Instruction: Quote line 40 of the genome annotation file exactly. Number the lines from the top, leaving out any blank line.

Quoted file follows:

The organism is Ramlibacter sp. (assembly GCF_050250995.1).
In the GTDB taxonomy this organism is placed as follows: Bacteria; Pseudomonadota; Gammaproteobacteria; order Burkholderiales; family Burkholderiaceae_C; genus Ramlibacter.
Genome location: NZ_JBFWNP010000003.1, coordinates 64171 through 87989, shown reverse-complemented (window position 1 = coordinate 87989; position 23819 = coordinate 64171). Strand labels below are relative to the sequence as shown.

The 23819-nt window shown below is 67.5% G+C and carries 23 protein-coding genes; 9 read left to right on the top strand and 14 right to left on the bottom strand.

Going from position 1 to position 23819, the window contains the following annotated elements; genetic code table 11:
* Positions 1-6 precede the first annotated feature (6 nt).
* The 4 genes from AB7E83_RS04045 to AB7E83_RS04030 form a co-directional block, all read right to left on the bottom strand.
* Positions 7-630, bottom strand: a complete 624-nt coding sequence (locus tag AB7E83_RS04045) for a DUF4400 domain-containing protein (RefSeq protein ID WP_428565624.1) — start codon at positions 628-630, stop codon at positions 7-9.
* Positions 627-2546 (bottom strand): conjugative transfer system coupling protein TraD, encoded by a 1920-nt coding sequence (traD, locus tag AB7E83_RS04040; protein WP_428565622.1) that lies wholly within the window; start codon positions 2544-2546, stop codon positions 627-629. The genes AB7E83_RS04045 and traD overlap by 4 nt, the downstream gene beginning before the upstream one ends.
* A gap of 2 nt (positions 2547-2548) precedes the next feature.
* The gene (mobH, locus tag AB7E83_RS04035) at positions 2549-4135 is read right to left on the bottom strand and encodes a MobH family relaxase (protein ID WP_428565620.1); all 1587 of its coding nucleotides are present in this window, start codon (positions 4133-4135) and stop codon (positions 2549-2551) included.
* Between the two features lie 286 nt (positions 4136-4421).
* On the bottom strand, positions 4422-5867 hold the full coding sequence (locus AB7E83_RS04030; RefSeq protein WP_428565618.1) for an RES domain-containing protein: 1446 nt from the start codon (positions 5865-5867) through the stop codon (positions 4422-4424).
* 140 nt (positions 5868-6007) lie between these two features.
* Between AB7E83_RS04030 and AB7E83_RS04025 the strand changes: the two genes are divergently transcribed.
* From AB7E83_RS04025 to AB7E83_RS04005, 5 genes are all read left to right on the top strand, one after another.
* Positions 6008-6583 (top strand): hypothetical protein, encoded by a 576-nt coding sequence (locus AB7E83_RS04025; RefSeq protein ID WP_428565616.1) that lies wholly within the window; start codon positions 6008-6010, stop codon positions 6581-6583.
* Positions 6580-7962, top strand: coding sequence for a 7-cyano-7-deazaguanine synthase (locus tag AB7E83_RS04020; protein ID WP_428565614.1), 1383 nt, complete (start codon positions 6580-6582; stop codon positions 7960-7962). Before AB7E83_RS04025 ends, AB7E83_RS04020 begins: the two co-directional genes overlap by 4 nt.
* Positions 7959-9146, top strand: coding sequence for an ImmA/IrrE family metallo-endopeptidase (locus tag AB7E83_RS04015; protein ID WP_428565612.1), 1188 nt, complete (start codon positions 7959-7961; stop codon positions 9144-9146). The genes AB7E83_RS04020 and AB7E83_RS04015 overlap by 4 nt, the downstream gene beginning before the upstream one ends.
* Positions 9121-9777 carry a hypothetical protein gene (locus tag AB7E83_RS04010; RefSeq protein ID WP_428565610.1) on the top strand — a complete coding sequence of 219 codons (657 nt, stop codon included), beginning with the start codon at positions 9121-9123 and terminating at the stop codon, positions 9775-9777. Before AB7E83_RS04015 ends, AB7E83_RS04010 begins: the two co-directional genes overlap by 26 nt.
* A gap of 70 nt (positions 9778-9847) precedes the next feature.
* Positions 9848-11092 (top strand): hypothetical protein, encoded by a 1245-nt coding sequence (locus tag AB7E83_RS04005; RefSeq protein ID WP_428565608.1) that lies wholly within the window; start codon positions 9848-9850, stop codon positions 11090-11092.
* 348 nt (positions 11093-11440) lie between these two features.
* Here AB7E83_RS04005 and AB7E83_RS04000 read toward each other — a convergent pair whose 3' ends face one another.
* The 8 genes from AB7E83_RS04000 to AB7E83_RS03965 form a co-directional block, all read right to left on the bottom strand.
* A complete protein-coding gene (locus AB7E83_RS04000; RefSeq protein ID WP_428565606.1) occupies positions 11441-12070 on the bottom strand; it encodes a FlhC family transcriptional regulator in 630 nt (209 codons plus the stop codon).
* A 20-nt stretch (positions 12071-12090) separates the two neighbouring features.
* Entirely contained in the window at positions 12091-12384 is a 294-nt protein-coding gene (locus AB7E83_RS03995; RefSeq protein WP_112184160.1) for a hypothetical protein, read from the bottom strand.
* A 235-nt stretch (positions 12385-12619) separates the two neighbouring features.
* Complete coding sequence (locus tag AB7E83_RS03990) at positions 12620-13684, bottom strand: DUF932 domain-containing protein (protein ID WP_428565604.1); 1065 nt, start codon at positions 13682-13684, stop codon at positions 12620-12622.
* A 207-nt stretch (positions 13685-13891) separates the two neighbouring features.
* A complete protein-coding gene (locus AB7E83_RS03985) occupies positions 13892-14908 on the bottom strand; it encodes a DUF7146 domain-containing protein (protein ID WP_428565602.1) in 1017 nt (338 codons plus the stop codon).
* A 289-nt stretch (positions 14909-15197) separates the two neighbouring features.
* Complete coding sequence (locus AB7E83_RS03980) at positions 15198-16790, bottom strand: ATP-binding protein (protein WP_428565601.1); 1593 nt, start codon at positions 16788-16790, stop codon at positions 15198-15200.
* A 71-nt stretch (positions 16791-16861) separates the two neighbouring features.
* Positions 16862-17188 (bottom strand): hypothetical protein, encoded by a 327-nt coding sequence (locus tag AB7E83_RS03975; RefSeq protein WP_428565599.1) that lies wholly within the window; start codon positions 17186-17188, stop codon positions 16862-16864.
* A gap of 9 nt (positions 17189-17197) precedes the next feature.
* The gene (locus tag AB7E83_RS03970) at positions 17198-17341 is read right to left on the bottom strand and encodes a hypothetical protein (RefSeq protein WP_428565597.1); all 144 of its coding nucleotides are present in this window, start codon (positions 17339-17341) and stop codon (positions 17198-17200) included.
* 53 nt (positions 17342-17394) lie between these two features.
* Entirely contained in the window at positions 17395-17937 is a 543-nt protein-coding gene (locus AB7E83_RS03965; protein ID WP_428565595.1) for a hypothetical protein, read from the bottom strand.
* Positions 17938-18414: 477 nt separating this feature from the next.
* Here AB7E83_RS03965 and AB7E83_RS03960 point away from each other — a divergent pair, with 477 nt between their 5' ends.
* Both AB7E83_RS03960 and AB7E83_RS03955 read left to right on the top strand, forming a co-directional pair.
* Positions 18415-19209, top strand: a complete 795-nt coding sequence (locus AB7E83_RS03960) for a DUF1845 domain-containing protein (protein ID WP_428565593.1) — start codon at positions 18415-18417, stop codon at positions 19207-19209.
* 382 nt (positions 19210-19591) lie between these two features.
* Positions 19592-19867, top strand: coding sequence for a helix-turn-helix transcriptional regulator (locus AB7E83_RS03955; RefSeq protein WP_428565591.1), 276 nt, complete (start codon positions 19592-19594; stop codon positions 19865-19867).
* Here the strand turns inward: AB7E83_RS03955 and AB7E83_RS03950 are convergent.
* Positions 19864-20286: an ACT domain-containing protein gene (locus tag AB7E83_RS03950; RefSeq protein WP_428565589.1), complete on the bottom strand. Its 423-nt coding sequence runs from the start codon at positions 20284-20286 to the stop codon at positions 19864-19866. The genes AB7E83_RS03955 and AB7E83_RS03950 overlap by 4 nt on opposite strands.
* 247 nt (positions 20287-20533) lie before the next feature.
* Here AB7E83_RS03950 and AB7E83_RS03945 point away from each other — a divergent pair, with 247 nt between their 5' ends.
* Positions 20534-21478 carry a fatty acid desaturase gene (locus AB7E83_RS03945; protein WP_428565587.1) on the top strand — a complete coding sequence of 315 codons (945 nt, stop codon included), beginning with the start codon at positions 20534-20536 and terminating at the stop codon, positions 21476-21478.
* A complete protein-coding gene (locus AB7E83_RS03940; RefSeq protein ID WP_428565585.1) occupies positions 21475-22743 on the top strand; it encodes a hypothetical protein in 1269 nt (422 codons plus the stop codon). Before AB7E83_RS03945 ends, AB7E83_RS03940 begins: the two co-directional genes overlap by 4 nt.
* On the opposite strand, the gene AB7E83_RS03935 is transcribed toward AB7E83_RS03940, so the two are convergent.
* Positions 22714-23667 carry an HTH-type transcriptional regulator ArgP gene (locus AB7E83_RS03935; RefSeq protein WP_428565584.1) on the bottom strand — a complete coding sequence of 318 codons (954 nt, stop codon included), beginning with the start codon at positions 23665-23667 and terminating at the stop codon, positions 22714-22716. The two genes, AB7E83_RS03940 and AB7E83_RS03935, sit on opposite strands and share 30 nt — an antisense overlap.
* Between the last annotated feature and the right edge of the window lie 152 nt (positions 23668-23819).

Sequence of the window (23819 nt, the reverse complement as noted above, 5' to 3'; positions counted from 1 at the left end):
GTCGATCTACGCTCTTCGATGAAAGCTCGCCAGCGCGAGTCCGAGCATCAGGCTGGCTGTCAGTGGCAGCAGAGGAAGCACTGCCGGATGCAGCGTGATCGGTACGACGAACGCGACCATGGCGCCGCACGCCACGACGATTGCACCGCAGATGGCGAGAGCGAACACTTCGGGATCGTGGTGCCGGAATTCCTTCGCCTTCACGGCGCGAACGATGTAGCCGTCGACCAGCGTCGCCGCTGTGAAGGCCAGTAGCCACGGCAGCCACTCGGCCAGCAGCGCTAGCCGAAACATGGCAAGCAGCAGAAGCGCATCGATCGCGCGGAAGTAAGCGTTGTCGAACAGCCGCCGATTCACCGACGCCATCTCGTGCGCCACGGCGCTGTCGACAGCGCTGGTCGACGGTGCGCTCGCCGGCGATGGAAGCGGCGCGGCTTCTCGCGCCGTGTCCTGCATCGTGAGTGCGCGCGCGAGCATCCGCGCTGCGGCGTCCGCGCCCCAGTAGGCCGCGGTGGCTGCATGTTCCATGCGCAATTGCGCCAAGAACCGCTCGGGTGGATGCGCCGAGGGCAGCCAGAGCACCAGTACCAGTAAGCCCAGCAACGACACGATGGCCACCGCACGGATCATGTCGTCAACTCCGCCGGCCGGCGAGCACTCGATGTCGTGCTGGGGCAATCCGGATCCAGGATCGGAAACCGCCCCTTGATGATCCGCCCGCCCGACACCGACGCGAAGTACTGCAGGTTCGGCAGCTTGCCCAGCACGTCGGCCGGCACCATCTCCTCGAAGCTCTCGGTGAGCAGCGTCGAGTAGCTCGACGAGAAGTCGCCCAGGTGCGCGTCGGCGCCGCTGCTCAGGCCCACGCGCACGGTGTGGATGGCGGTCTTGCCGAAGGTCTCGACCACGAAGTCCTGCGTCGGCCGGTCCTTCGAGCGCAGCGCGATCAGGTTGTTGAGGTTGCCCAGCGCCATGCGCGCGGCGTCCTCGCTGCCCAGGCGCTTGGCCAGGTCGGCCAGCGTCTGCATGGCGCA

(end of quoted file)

* Entirely contained in the window at positions 17395-17937 is a 543-nt protein-coding gene (locus AB7E83_RS03965; protein ID WP_428565595.1) for a hypothetical protein, read from the bottom strand.